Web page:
Home » Street Fighter 2 has so many versions, but why does one feel like more of a cash grab than most others?

Street Fighter 2 has so many versions, but why does one feel like more of a cash grab than most others?

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As we approach the March 2023 release of the latest version of Resident Evil 4, we are reminded of Capcom’s familiarity with the remake. That’s not a bad thing at all. I’ve seen many examples where this practice is not only valuable, but made for a pleasantly extended experience from the original.

That said, I’ve also seen a few instances where I felt the remake wasn’t worth the asking price, and 2017’s Ultra Street Fighter 2: Final Challenger feels like it falls into that category. In our deep dive video, top hat gaming man Explore both the evolutionary history of SF2 and its lackluster final update.

Capcom has long practiced updating its Street Fighter entries with fresh paint, so it’s possible to argue about the exact number of times Street Fighter 2 has been remade over the years, with varying degrees of actual change.

We started with Street Fighter 2 and ended up seeing Champion Edition, New Challengers, Super Turbo, HD Remix and the aforementioned Ultra.

However, this does not include the game’s multiple handheld ports or the outstanding Rainbow Edition, which came as a result of hacks and modifications that caused the chaos of over 11 battles.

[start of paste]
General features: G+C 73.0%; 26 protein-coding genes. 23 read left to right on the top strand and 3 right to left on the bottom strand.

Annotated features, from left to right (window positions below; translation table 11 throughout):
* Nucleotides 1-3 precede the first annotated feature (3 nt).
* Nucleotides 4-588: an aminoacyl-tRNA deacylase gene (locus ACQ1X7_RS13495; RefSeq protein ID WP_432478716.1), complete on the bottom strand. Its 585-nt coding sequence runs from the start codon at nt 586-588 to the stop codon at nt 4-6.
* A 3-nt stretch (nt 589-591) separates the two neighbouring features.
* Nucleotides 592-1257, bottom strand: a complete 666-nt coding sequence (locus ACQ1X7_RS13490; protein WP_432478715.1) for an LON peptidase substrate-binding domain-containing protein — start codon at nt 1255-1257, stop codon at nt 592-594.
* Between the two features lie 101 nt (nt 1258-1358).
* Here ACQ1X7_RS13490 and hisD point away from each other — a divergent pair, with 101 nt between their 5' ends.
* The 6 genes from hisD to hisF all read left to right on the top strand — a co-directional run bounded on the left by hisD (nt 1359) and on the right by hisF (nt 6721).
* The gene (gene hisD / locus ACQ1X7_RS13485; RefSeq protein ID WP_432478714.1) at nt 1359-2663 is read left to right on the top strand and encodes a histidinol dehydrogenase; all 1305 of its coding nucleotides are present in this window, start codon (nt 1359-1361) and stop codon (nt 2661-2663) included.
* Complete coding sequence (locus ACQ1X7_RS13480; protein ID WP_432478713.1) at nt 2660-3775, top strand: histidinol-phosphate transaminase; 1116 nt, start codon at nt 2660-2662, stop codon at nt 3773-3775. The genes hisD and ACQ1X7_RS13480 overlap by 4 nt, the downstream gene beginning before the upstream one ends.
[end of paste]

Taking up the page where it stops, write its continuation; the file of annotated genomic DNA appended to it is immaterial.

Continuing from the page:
Each of these updates offered a combination of several changes, including overall balance, introducing new mechanics, changing gameplay speed, introducing new characters, and updating music and graphics.

If you’re starting to wonder where this is starting to rub viewers the wrong way, basically in terms of asking them to continuously fork money for a fresh coat of pain in the same experience.. .it’s complicated.

Whether a particular change is worth the extra cost depends on who you ask, but according to THGM, USF2’s $40 price tag wasn’t well received by fans.

What was seen as the price of a new game to essentially add new characters and throwaway game modes already didn’t look good, but Capcom’s actions shortly after releasing USF2 kicked that nail even further. I pushed on.

Check out Top Hat Gaming Man’s full video essay below, then let us know your thoughts and reactions in the comments.

After experiencing USF2 on Nintendo Switch, are you glad you bought it?

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